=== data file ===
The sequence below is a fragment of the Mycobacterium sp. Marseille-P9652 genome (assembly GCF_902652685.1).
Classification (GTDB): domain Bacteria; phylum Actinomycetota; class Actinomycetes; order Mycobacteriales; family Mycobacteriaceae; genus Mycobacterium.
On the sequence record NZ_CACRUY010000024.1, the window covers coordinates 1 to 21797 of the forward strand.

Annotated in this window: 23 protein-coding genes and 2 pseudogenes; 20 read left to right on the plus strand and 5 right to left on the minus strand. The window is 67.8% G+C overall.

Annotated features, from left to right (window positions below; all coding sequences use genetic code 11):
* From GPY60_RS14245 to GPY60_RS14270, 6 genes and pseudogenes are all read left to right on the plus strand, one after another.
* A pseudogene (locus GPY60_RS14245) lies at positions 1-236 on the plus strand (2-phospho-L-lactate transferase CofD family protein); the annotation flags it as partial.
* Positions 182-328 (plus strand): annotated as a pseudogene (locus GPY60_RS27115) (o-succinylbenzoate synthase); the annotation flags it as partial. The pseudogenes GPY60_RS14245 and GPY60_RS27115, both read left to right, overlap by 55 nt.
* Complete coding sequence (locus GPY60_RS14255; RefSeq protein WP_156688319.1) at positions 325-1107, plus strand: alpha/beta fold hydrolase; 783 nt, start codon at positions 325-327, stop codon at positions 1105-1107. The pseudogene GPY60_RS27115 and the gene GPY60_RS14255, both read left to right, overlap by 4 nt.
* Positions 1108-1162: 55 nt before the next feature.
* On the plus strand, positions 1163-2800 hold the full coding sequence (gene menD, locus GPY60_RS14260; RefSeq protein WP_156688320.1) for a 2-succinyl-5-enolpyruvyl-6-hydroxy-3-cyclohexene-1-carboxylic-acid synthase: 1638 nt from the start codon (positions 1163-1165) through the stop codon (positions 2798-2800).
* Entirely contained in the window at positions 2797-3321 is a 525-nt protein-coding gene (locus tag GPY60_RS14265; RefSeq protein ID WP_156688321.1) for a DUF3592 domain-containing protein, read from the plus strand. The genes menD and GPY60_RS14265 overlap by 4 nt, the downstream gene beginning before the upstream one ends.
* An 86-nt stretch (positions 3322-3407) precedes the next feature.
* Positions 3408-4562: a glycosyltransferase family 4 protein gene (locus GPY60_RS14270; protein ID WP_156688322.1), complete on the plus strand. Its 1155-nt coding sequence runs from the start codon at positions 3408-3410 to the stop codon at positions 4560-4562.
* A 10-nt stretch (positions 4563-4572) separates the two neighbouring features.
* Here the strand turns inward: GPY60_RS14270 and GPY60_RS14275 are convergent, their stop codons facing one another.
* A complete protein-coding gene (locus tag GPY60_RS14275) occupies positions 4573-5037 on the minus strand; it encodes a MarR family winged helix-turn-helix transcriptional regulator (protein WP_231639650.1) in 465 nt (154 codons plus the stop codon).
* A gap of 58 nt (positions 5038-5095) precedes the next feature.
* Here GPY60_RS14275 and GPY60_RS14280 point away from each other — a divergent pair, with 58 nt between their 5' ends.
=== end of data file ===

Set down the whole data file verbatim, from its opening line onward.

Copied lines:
The sequence below is a fragment of the Mycobacterium sp. Marseille-P9652 genome (assembly GCF_902652685.1).
Classification (GTDB): domain Bacteria; phylum Actinomycetota; class Actinomycetes; order Mycobacteriales; family Mycobacteriaceae; genus Mycobacterium.
On the sequence record NZ_CACRUY010000024.1, the window covers coordinates 1 to 21797 of the forward strand.

Annotated in this window: 23 protein-coding genes and 2 pseudogenes; 20 read left to right on the plus strand and 5 right to left on the minus strand. The window is 67.8% G+C overall.

Annotated features, from left to right (window positions below; all coding sequences use genetic code 11):
* From GPY60_RS14245 to GPY60_RS14270, 6 genes and pseudogenes are all read left to right on the plus strand, one after another.
* A pseudogene (locus GPY60_RS14245) lies at positions 1-236 on the plus strand (2-phospho-L-lactate transferase CofD family protein); the annotation flags it as partial.
* Positions 182-328 (plus strand): annotated as a pseudogene (locus GPY60_RS27115) (o-succinylbenzoate synthase); the annotation flags it as partial. The pseudogenes GPY60_RS14245 and GPY60_RS27115, both read left to right, overlap by 55 nt.
* Complete coding sequence (locus GPY60_RS14255; RefSeq protein WP_156688319.1) at positions 325-1107, plus strand: alpha/beta fold hydrolase; 783 nt, start codon at positions 325-327, stop codon at positions 1105-1107. The pseudogene GPY60_RS27115 and the gene GPY60_RS14255, both read left to right, overlap by 4 nt.
* Positions 1108-1162: 55 nt before the next feature.
* On the plus strand, positions 1163-2800 hold the full coding sequence (gene menD, locus GPY60_RS14260; RefSeq protein WP_156688320.1) for a 2-succinyl-5-enolpyruvyl-6-hydroxy-3-cyclohexene-1-carboxylic-acid synthase: 1638 nt from the start codon (positions 1163-1165) through the stop codon (positions 2798-2800).
* Entirely contained in the window at positions 2797-3321 is a 525-nt protein-coding gene (locus tag GPY60_RS14265; RefSeq protein ID WP_156688321.1) for a DUF3592 domain-containing protein, read from the plus strand. The genes menD and GPY60_RS14265 overlap by 4 nt, the downstream gene beginning before the upstream one ends.
* An 86-nt stretch (positions 3322-3407) precedes the next feature.
* Positions 3408-4562: a glycosyltransferase family 4 protein gene (locus GPY60_RS14270; protein ID WP_156688322.1), complete on the plus strand. Its 1155-nt coding sequence runs from the start codon at positions 3408-3410 to the stop codon at positions 4560-4562.
* A 10-nt stretch (positions 4563-4572) separates the two neighbouring features.
* Here the strand turns inward: GPY60_RS14270 and GPY60_RS14275 are convergent, their stop codons facing one another.
* A complete protein-coding gene (locus tag GPY60_RS14275) occupies positions 4573-5037 on the minus strand; it encodes a MarR family winged helix-turn-helix transcriptional regulator (protein WP_231639650.1) in 465 nt (154 codons plus the stop codon).
* A gap of 58 nt (positions 5038-5095) precedes the next feature.
* Here GPY60_RS14275 and GPY60_RS14280 point away from each other — a divergent pair, with 58 nt between their 5' ends.